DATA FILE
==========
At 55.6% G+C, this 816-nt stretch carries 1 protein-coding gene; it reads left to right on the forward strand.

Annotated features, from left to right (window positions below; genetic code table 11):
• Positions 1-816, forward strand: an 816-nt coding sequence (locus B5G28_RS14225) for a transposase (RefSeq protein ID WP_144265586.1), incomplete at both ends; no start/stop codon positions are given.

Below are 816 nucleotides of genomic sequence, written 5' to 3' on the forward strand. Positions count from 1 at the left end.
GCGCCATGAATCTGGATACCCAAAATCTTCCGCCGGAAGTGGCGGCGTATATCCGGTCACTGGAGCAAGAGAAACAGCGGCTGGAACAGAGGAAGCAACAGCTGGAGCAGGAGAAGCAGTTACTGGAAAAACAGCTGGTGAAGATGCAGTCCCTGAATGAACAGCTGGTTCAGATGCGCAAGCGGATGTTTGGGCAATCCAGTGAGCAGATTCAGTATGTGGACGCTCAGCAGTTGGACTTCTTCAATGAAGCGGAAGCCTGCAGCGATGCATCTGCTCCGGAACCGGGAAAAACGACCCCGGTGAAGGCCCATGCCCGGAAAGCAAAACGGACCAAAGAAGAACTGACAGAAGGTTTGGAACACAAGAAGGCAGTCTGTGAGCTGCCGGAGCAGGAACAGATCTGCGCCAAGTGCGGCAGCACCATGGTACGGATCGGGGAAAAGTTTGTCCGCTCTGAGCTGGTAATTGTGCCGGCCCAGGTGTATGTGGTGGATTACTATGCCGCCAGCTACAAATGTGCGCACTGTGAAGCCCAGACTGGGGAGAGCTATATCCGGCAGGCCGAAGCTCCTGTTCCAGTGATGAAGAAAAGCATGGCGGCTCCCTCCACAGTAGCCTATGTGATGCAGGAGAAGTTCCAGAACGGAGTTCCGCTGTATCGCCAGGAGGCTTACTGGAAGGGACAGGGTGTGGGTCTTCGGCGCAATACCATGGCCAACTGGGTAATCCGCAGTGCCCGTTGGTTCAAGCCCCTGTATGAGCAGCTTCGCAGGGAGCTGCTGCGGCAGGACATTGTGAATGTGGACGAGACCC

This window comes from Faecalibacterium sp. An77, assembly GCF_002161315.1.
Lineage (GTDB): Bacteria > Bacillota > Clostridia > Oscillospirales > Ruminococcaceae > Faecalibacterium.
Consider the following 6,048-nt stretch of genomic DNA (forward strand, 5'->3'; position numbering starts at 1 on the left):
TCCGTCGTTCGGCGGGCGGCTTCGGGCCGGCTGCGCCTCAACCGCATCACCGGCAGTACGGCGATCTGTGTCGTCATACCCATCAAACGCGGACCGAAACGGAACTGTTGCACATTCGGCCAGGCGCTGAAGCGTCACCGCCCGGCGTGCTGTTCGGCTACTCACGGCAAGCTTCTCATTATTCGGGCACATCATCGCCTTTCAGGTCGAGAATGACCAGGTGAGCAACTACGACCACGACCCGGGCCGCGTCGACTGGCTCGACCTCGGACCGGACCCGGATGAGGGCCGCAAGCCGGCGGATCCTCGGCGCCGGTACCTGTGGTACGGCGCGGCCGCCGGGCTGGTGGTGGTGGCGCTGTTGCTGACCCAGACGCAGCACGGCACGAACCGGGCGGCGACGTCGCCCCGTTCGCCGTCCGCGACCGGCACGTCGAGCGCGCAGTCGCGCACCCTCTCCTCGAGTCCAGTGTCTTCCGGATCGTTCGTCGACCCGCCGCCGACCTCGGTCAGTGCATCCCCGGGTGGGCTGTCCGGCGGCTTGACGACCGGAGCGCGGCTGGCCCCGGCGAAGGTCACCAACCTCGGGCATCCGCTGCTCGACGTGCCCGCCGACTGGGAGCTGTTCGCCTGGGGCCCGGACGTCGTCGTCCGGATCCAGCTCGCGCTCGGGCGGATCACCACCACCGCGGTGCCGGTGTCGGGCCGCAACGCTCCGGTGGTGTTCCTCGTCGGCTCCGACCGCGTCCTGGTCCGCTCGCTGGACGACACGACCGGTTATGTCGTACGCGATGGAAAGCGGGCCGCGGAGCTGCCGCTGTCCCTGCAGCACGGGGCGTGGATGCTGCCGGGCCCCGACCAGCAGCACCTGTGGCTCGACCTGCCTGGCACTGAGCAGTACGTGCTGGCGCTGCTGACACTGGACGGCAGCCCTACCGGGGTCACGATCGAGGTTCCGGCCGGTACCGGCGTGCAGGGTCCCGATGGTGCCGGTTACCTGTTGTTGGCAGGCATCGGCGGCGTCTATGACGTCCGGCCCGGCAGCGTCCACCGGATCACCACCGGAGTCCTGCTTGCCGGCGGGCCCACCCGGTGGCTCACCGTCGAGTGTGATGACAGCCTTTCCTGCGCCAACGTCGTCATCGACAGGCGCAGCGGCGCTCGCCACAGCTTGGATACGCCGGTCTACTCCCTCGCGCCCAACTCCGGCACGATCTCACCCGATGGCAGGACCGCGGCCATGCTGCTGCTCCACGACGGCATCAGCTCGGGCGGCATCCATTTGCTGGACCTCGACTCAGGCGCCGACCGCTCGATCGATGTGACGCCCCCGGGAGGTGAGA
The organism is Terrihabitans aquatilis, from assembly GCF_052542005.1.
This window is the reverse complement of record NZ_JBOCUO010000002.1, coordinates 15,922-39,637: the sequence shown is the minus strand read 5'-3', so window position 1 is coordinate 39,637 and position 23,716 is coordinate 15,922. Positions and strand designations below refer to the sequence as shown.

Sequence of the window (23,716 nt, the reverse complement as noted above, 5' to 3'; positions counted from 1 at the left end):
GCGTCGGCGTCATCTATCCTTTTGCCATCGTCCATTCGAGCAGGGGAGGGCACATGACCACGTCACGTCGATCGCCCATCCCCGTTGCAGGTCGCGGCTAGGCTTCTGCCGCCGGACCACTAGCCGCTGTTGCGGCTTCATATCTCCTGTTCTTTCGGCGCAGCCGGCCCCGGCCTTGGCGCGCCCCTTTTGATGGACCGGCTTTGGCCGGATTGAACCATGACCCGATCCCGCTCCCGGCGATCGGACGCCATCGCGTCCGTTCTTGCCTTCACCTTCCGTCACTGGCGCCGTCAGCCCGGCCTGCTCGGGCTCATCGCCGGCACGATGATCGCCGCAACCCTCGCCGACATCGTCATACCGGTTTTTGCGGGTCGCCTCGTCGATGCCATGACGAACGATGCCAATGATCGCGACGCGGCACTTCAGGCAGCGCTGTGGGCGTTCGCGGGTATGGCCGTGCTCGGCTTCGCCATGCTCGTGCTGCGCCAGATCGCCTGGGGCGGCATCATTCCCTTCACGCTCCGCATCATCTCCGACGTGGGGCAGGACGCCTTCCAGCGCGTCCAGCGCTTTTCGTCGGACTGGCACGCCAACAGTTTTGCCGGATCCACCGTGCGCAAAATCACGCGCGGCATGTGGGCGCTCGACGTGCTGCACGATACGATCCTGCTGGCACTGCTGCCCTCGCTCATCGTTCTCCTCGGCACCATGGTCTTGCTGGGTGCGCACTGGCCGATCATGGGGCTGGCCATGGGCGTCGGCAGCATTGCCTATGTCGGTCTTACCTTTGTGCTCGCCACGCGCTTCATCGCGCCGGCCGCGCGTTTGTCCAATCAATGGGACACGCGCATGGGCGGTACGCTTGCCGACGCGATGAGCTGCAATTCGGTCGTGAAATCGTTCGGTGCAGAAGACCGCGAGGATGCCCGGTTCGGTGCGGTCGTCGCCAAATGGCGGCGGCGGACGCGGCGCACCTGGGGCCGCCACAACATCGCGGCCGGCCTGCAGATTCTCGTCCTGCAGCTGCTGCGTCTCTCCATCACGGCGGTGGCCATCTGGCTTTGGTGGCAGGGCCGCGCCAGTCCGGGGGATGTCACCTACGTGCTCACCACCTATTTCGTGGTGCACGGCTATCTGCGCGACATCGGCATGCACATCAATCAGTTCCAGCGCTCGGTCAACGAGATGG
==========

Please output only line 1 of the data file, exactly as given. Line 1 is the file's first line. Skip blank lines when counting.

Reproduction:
At 55.6% G+C, this 816-nt stretch carries 1 protein-coding gene; it reads left to right on the forward strand.